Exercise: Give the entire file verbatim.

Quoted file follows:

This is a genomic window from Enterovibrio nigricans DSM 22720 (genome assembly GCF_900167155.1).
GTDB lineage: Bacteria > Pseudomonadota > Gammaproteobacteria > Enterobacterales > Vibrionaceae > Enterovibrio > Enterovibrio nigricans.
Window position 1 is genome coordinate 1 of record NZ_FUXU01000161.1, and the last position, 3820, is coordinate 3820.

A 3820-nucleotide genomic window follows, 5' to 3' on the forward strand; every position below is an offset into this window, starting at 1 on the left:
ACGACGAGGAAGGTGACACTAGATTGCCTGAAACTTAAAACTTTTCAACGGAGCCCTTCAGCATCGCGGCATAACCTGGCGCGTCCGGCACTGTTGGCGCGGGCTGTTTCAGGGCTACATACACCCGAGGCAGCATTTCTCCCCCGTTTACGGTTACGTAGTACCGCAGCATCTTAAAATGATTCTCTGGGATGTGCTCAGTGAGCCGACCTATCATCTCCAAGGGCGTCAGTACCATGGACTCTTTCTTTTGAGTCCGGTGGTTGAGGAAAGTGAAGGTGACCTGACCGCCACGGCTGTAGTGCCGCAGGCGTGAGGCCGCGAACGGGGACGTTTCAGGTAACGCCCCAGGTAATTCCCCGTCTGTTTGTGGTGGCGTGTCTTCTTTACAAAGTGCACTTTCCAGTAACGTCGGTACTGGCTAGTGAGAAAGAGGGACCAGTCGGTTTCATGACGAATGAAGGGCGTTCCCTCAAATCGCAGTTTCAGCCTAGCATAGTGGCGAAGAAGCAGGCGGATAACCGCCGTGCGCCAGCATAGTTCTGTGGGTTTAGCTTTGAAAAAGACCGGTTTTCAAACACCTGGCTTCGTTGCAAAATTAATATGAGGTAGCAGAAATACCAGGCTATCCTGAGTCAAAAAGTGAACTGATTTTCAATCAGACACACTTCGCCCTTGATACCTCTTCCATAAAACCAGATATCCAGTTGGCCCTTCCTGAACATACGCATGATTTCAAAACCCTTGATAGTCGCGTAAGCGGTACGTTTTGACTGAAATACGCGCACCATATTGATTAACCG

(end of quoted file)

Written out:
This is a genomic window from Enterovibrio nigricans DSM 22720 (genome assembly GCF_900167155.1).
GTDB lineage: Bacteria > Pseudomonadota > Gammaproteobacteria > Enterobacterales > Vibrionaceae > Enterovibrio > Enterovibrio nigricans.
Window position 1 is genome coordinate 1 of record NZ_FUXU01000161.1, and the last position, 3820, is coordinate 3820.

A 3820-nucleotide genomic window follows, 5' to 3' on the forward strand; every position below is an offset into this window, starting at 1 on the left:
ACGACGAGGAAGGTGACACTAGATTGCCTGAAACTTAAAACTTTTCAACGGAGCCCTTCAGCATCGCGGCATAACCTGGCGCGTCCGGCACTGTTGGCGCGGGCTGTTTCAGGGCTACATACACCCGAGGCAGCATTTCTCCCCCGTTTACGGTTACGTAGTACCGCAGCATCTTAAAATGATTCTCTGGGATGTGCTCAGTGAGCCGACCTATCATCTCCAAGGGCGTCAGTACCATGGACTCTTTCTTTTGAGTCCGGTGGTTGAGGAAAGTGAAGGTGACCTGACCGCCACGGCTGTAGTGCCGCAGGCGTGAGGCCGCGAACGGGGACGTTTCAGGTAACGCCCCAGGTAATTCCCCGTCTGTTTGTGGTGGCGTGTCTTCTTTACAAAGTGCACTTTCCAGTAACGTCGGTACTGGCTAGTGAGAAAGAGGGACCAGTCGGTTTCATGACGAATGAAGGGCGTTCCCTCAAATCGCAGTTTCAGCCTAGCATAGTGGCGAAGAAGCAGGCGGATAACCGCCGTGCGCCAGCATAGTTCTGTGGGTTTAGCTTTGAAAAAGACCGGTTTTCAAACACCTGGCTTCGTTGCAAAATTAATATGAGGTAGCAGAAATACCAGGCTATCCTGAGTCAAAAAGTGAACTGATTTTCAATCAGACACACTTCGCCCTTGATACCTCTTCCATAAAACCAGATATCCAGTTGGCCCTTCCTGAACATACGCATGATTTCAAAACCCTTGATAGTCGCGTAAGCGGTACGTTTTGACTGAAATACGCGCACCATATTGATTAACCG